Burnout is a common phrase in the corporate world, its something we hear a lot of, but do you know what it actually is, and how to avoid succumbing to it?

Burnout can be something that many of us think won’t happen to us, “I’ll take a break / holiday soon”, “I’ll do nothing this weekend”, “my hours will be better after this project, I’ve just got to get through it”.  Sound familiar?

What is burnout?

So, what is it?  Burnout is defined by the Psychology Today as “a state of emotional, mental, and often physical exhaustion brought on by prolonged or repeated stress.” No mention of how much, how long of specifics of what causes it, which means it’s different for everyone.  If you break it down, burnout can happen over a timeframe and before you know it, boom… you are exhausted!  So, ask yourself, do you perform at your best (in any part of your life) when you are exhausted?  I’m guessing not.

What causes it?

Many things and the as Boris said, you should be ‘Alert’ because it can happen in any part of our lives.  It is not simply a result of working long hours or juggling too many tasks, though those both play a role. We can also recognise it in our mood with cynicismdepression, and lethargy being key characteristics.  These often occur when we feel out of control with a situation and under pressure.  Having to work late whilst picking up the kids and making dinner? Having to suddenly look after a sick relative and be responsible for their wellbeing? Insert your own example here.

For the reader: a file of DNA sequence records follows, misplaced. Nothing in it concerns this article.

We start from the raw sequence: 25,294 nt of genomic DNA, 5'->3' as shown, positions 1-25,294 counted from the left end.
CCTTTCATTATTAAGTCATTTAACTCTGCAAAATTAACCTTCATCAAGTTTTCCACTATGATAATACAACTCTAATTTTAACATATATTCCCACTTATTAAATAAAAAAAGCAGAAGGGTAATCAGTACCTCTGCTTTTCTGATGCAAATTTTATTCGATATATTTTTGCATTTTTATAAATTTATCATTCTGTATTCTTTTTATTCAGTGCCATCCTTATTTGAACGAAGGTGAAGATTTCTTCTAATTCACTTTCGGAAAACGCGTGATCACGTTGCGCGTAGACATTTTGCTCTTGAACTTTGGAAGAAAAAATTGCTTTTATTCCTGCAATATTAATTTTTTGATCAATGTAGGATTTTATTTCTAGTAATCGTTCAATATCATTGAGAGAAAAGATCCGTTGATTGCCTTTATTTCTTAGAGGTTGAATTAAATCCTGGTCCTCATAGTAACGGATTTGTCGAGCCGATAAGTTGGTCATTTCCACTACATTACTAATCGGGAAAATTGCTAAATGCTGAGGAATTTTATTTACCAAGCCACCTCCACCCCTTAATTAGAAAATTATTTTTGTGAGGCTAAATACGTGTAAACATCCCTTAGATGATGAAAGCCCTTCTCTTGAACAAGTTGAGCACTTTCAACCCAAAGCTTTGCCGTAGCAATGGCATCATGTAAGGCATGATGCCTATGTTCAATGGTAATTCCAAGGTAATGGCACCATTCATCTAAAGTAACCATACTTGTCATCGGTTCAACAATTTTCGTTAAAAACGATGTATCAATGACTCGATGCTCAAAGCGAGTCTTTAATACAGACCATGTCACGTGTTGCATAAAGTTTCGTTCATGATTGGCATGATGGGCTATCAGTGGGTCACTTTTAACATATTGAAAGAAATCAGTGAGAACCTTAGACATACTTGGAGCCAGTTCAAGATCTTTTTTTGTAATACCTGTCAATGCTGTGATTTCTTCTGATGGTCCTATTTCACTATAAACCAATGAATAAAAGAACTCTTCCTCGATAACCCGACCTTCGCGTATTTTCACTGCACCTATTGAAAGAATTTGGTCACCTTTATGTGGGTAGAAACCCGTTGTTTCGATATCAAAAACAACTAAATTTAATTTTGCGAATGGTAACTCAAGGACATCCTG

Equally impactful is working toward a goal that doesn’t resonate, or we feel lacking in support. If a person doesn’t tailor responsibilities to match a true calling, or at least take a break once in a while, they could face burnout.  Add to that a mountain of mental and physical health problems that often come along with it, including headaches, fatigue, heartburn, and other gastrointestinal symptoms, as well as increased potential for alcohol, drug, or food misuse.

So, to that end we can recognise the signs (which is good news) – are you suffering from mood swings? Are you unusually snappy? Are you struggling to switch off?  Are you suffering from headaches or stomach issues?  Are you drinking more or looking for other stimulants to switch off or keep going?  Recognising change in ourselves is a good step to taking control.  Some signs to look for (or listen to others if they see them in you).

  1. Excessive drive/ambition. Common for people starting a new job or undertaking a novel task, too much ‘pushing on’ without time for recovery can lead to burnout.
  2. Pushing yourself to work harder. Ambition pushes you to work harder, not always smarter!
  3. Neglecting your own needs. You begin to sacrifice self-care like sleep, exercise, and eating well.
  4. Displacement of conflict. Instead of acknowledging that you’re pushing yourself to the max, you blame your boss, the demands of your job, or colleagues for your troubles.
  5. No time for nonwork-related needs. You begin to withdraw from family and friends. Social invitations to parties, movies, and dinner dates start to feel burdensome, instead of enjoyable.
  6. Withdrawal. You begin to withdraw from family and friends. Social invitations to parties, movies, and dinner dates start to feel burdensome, instead of enjoyable.
  7. Behavioural changes. Those on the road to burnout may become more aggressive and snap at loved ones for no reason.
  8. Depersonalization. Feeling detached from your life and your ability to control your life.